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Try Irish whisky for St. Patrick's Day Add to ...

Whisky drinkers are a loyal bunch. Loyal to a particular style, that is. There are Scotch aficionados, Bourbon fanatics, Canadian-whisky lovers and Irish tipplers. Most tend to stick with their country of preference, even more so than wine drinkers, I think.

As a fan of all good spirits (and wines), I have no such fixation. It's a question of mood, isn't it? Sometimes you want a rich cabernet, sometimes a pinot noir. It's the same with whisky. And if whisky could be wine, this roughly is how I think it might break down: Scotch would be bold cabernet, Bourbon would be sweet shiraz, Canadian would suggest mellow merlot and Irish would be delicate pinot noir.

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But, as with wine, the stylistic lines have started to blur. Some pinot noirs, notably from California, do a pretty good imitation of shiraz, with high alcohol and jammy fruit. Nowhere is whisky's stylistic migration more evident than in the case of Irish whiskey (which, incidentally, is spelled with an "e," just as American whiskey is).

Each year in the lead up to St. Patrick's Day, which falls on March 17, I cheerfully sample an array of premium Irish offerings. It might be offensive to call the most intriguing ones Scotch-like, but - with U2 respectfully spinning on my turntable and a humble request for forgiveness from St. Patrick - I'm tempted. Although more delicate than most single malt Scotches because they are distilled three times as opposed to two and generally contain a higher proportion of lighter grains such as wheat and corn versus robust barley, Irish whiskies are often as complex. In some cases, they even call to mind the peated - or smoky - quality of many single malts.

Yes, they occasionally dry their malted barley (in the case of barley-based whiskies) over fires fuelled with peat, known locally as turf. If you're a Scotch fanatic and have not tried Irish whiskey since the modern distilling resurgence began on the island in the late 1980s, I urge you to do so. The three whiskies listed here are available in Ontario through Vintages stores and some are available in various other provinces. Connemara Peated Single Malt, Ireland SCORE: 94 PRICE: $54.95 I love this spirit. It's like a super-smoky Islay single malt but lighter on its feet, like Jack Dempsey in the ring. Beeswax, iodine, nuts and spice come together under a cloud of fireplace smoke. An eye-opener for Irish whiskey skeptics. It was released in Ontario in 2007 at $66.95. Thank the strength of the loonie against the euro for that.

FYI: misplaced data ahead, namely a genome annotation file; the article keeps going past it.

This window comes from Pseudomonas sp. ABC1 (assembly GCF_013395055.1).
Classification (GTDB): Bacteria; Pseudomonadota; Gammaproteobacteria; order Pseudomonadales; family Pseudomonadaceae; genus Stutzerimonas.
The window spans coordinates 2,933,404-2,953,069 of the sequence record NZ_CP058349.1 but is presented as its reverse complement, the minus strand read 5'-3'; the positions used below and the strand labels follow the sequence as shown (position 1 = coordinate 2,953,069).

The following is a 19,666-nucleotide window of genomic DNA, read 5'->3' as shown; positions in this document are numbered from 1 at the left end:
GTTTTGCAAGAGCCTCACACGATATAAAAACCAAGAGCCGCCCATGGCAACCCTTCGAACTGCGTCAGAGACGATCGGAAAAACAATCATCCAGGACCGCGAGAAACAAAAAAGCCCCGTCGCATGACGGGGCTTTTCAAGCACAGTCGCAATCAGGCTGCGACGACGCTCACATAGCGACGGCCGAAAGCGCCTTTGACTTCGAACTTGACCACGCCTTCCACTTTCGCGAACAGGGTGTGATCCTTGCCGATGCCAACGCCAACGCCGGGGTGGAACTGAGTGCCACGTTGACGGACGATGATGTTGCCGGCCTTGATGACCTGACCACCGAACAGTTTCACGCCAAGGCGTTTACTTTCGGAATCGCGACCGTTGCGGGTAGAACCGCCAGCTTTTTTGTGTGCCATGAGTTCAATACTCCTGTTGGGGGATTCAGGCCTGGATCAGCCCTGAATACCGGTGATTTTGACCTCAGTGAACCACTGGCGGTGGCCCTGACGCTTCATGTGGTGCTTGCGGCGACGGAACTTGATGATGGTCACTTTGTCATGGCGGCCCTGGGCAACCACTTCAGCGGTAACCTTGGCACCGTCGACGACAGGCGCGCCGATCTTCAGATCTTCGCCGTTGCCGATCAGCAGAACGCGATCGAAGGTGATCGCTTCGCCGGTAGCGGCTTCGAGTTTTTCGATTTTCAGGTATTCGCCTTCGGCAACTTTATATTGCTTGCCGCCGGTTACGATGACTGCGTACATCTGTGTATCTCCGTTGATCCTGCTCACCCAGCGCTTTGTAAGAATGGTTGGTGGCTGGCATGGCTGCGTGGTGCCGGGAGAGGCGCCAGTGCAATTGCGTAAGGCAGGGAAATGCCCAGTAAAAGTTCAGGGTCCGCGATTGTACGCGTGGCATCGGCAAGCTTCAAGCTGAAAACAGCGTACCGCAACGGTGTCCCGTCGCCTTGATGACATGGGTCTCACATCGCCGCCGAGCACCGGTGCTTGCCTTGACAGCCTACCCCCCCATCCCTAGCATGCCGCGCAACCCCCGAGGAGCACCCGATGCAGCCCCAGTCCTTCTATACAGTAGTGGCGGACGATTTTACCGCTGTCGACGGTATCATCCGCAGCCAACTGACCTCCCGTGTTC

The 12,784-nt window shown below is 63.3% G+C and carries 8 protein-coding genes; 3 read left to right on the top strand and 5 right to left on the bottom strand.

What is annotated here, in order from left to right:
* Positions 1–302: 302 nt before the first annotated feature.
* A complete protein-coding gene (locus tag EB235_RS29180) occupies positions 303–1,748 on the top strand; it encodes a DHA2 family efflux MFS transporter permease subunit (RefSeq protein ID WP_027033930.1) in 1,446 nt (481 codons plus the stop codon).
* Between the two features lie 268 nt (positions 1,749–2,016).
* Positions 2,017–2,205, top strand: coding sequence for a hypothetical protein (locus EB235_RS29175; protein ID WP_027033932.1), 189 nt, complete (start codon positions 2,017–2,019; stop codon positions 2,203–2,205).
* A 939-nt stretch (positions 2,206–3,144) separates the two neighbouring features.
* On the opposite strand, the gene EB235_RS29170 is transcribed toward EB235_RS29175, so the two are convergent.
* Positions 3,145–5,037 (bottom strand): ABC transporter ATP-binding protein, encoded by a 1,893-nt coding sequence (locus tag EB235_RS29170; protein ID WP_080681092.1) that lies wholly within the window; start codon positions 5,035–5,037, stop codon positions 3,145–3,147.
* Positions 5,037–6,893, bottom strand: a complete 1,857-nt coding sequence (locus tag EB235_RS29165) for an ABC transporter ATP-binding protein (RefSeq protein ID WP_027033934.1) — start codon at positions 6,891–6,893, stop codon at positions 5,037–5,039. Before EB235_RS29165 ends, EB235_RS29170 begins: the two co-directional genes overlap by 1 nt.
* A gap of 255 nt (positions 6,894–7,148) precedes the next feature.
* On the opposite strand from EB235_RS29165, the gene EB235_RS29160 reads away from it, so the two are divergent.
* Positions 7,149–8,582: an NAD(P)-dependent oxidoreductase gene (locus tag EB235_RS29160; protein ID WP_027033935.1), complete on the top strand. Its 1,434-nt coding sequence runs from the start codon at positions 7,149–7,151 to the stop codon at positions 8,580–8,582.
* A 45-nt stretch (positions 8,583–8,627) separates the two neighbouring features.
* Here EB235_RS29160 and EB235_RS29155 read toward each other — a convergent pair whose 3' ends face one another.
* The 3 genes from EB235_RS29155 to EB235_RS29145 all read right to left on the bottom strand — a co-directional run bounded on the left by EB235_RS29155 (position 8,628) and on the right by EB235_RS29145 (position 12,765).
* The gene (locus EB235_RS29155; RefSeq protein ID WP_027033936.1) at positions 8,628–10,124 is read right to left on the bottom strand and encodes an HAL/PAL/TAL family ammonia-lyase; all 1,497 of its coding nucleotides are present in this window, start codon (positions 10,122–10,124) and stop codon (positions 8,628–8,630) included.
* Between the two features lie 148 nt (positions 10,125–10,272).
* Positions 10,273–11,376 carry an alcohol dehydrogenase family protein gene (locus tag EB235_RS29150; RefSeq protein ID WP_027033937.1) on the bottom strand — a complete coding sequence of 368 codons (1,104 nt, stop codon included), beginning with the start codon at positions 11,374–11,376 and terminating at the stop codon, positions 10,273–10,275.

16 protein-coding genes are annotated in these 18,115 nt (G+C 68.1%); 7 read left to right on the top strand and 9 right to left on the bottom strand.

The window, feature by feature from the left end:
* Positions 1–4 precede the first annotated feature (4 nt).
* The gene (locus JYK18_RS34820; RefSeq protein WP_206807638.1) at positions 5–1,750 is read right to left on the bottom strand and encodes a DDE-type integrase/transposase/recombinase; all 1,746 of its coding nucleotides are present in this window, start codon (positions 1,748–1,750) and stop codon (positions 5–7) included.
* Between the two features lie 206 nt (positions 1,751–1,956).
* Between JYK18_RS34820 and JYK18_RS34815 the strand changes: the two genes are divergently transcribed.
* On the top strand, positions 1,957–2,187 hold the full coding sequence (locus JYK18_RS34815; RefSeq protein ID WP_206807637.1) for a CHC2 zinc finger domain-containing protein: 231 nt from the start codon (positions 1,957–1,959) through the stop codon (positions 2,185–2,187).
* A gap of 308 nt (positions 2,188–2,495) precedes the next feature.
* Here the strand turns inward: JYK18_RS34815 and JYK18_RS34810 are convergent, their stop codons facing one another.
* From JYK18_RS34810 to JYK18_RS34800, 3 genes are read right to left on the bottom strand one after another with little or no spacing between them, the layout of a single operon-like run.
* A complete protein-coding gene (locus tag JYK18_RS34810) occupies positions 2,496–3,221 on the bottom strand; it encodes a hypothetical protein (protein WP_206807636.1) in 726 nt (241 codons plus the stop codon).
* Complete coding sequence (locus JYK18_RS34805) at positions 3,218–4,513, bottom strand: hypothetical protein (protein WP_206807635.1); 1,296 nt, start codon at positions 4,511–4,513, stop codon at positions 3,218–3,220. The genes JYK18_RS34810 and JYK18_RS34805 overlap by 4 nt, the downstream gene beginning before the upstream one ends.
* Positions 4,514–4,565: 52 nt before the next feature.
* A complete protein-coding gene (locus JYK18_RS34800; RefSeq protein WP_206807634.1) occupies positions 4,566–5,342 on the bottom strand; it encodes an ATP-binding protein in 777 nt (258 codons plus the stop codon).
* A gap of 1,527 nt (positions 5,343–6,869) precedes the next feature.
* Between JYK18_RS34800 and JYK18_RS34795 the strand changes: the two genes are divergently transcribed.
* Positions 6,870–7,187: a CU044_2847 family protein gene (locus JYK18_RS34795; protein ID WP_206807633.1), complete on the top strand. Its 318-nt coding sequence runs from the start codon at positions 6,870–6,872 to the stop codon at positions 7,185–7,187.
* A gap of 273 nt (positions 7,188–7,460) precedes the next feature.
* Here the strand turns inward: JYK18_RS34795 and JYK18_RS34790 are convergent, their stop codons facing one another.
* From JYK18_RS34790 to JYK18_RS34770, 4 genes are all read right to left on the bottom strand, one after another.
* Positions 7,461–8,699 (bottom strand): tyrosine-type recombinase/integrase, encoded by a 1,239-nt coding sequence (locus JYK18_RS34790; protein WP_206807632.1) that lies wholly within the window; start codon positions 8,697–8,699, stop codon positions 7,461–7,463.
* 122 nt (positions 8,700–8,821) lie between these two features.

Locke's 8 Year Old Single Malt, Ireland

SCORE: 91 PRICE: $54.95

Fans of Scottish Speyside whiskies should love the sweet, malty core here. Dried fruit, toasted cereal and vanilla mingle in the mouth, and there's a slightly smoky, earthy, tangy finish thanks to partial drying over peat. When I last wrote about this five years ago, the price was $64.95.

Inishowen, Ireland

SCORE: 90 PRICE: $34.95

Blended from peated and unpeated malts and grain whisky, this has the essence of a good Scottish single malt, but it's sweeter, fruitier and dances more lightly and smoothly on the tongue.

Domaine de la Colline Saint-jean Vieilles Vignes Vacqueyras 2007, France

SCORE: 91 PRICE: $22.95

Full-bodied and exceptionally ripe with 14.5-per-cent alcohol, this red from a good vintage in the Rhône Valley offers up concentrated dark-skinned fruit with spice and herbs in a juicy, meaty, peppery package. I love the roasted quality. It's like pork jus laced with thyme and espresso coffee. Serve it with lamb. Available through Vintages in Ontario.

Domaine de la Tour Chablis 1er Cru Monts-Mains 2008, France

SCORE: 90 PRICE: $29.95

A creamy, buttery core in this chardonnay creates a nice platform for nuts, pear and a hint of mineral. Very elegant, it would be nice with roast chicken or scallops seared in butter. Available through Vintages in Ontario.

Maison Roche de Bellene Côtes de Nuits-Villages Vieilles Vignes 2008, France

SCORE: 89 PRICE: $24.95

This red Burgundy based on pinot noir could pass for a gamay, the red variety of nearby Beaujolais, but I'm talking good gamay. Light- to medium-bodied, berry-like and floral, it's got just the right amount of juicy acidity and would pair well with fish. Available through Vintages in Ontario.

Meloni Terreforru Cannonau di Sardegna 2007, Italy

SCORE: 88 PRICE: $15.95

Cannonau is the local name for the grenache grape on the Mediterranean island of Sardinia. It may not always rise to the heights for which it's known in Châteauneuf-du-Pape in France, but it's usually a good buy. This red is medium full-bodied and very ripe, with a rounded, silky quality and notes of succulent berry, violet and old church pew. It's like surreptitiously munching on a Lowney's Cherry Blossom during Sunday mass. And it's organic. Consider serving it with lamb or pork. Available through Vintages in Ontario.

Caruso & Minini Timpune Grillo 2009, Italy

SCORE: 87 PRICE: $13.95

The Sicilian grape grillo is a central component in Marsala, the sweet fortified wine. But it makes a nice dry white, too. This soft, light- to medium-bodied example offers up sour lemon, wet stone and a lightly aromatic, floral quality. It would pair well with many vegetarian dishes and shellfish pasta. Available through Vintages in Ontario.

Fattori Runcaris Soave Classico 2009, Italy

SCORE: 85 PRICE: $13.95

This is a good, straightforward Soave, the classic white wine of the Veneto. It's light and lean, shows peach and apple doused with lemon and finishes with a delicate bitterness. It's a decent white for casual sipping or for shellfish. Available through Vintages in Ontario.

Follow on Twitter: @Beppi_Crosariol

 

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